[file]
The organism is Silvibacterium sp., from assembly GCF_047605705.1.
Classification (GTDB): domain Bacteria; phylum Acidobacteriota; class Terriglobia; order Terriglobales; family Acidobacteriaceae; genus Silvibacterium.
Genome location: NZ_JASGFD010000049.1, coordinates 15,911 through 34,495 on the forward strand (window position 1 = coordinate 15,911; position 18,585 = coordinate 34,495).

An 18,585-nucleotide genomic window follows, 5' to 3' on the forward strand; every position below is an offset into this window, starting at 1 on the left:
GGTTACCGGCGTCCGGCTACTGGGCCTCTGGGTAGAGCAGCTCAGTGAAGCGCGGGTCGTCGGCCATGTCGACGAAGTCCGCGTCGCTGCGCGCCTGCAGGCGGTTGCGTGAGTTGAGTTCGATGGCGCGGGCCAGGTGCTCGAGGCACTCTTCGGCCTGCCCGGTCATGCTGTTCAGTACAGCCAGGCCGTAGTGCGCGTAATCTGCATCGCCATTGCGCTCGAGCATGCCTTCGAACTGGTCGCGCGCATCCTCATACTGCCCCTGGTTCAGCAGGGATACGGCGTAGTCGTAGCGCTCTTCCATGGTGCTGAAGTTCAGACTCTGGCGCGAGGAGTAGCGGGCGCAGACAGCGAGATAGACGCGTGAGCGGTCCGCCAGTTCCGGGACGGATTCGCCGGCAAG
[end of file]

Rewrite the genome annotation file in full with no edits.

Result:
The organism is Silvibacterium sp., from assembly GCF_047605705.1.
Classification (GTDB): domain Bacteria; phylum Acidobacteriota; class Terriglobia; order Terriglobales; family Acidobacteriaceae; genus Silvibacterium.
Genome location: NZ_JASGFD010000049.1, coordinates 15,911 through 34,495 on the forward strand (window position 1 = coordinate 15,911; position 18,585 = coordinate 34,495).

An 18,585-nucleotide genomic window follows, 5' to 3' on the forward strand; every position below is an offset into this window, starting at 1 on the left:
GGTTACCGGCGTCCGGCTACTGGGCCTCTGGGTAGAGCAGCTCAGTGAAGCGCGGGTCGTCGGCCATGTCGACGAAGTCCGCGTCGCTGCGCGCCTGCAGGCGGTTGCGTGAGTTGAGTTCGATGGCGCGGGCCAGGTGCTCGAGGCACTCTTCGGCCTGCCCGGTCATGCTGTTCAGTACAGCCAGGCCGTAGTGCGCGTAATCTGCATCGCCATTGCGCTCGAGCATGCCTTCGAACTGGTCGCGCGCATCCTCATACTGCCCCTGGTTCAGCAGGGATACGGCGTAGTCGTAGCGCTCTTCCATGGTGCTGAAGTTCAGACTCTGGCGCGAGGAGTAGCGGGCGCAGACAGCGAGATAGACGCGTGAGCGGTCCGCCAGTTCCGGGACGGATTCGCCGGCAAG